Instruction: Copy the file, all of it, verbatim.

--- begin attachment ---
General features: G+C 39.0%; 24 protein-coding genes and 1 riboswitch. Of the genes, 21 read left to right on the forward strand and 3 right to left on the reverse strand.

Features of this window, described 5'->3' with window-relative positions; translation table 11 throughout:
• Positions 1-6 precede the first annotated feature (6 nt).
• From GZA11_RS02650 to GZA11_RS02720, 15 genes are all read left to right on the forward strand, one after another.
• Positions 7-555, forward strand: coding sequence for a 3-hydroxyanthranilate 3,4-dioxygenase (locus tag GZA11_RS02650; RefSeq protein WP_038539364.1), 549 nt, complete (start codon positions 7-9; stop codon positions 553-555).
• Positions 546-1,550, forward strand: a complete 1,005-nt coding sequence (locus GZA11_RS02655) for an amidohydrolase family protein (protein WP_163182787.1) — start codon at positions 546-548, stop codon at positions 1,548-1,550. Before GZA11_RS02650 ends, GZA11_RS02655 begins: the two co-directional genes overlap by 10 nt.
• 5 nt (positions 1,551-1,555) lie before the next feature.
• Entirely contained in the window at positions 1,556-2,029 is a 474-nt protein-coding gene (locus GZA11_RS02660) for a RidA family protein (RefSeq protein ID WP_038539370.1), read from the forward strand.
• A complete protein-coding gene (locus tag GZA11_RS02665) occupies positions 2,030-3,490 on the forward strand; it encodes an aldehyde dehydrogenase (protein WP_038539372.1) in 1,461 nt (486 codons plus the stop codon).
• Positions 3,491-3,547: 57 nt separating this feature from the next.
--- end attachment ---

General features: G+C 39.0%; 24 protein-coding genes and 1 riboswitch. Of the genes, 21 read left to right on the forward strand and 3 right to left on the reverse strand.

Features of this window, described 5'->3' with window-relative positions; translation table 11 throughout:
• Positions 1-6 precede the first annotated feature (6 nt).
• From GZA11_RS02650 to GZA11_RS02720, 15 genes are all read left to right on the forward strand, one after another.
• Positions 7-555, forward strand: coding sequence for a 3-hydroxyanthranilate 3,4-dioxygenase (locus tag GZA11_RS02650; RefSeq protein WP_038539364.1), 549 nt, complete (start codon positions 7-9; stop codon positions 553-555).
• Positions 546-1,550, forward strand: a complete 1,005-nt coding sequence (locus GZA11_RS02655) for an amidohydrolase family protein (protein WP_163182787.1) — start codon at positions 546-548, stop codon at positions 1,548-1,550. Before GZA11_RS02650 ends, GZA11_RS02655 begins: the two co-directional genes overlap by 10 nt.
• 5 nt (positions 1,551-1,555) lie before the next feature.
• Entirely contained in the window at positions 1,556-2,029 is a 474-nt protein-coding gene (locus GZA11_RS02660) for a RidA family protein (RefSeq protein ID WP_038539370.1), read from the forward strand.
• A complete protein-coding gene (locus tag GZA11_RS02665) occupies positions 2,030-3,490 on the forward strand; it encodes an aldehyde dehydrogenase (protein WP_038539372.1) in 1,461 nt (486 codons plus the stop codon).
• Positions 3,491-3,547: 57 nt separating this feature from the next.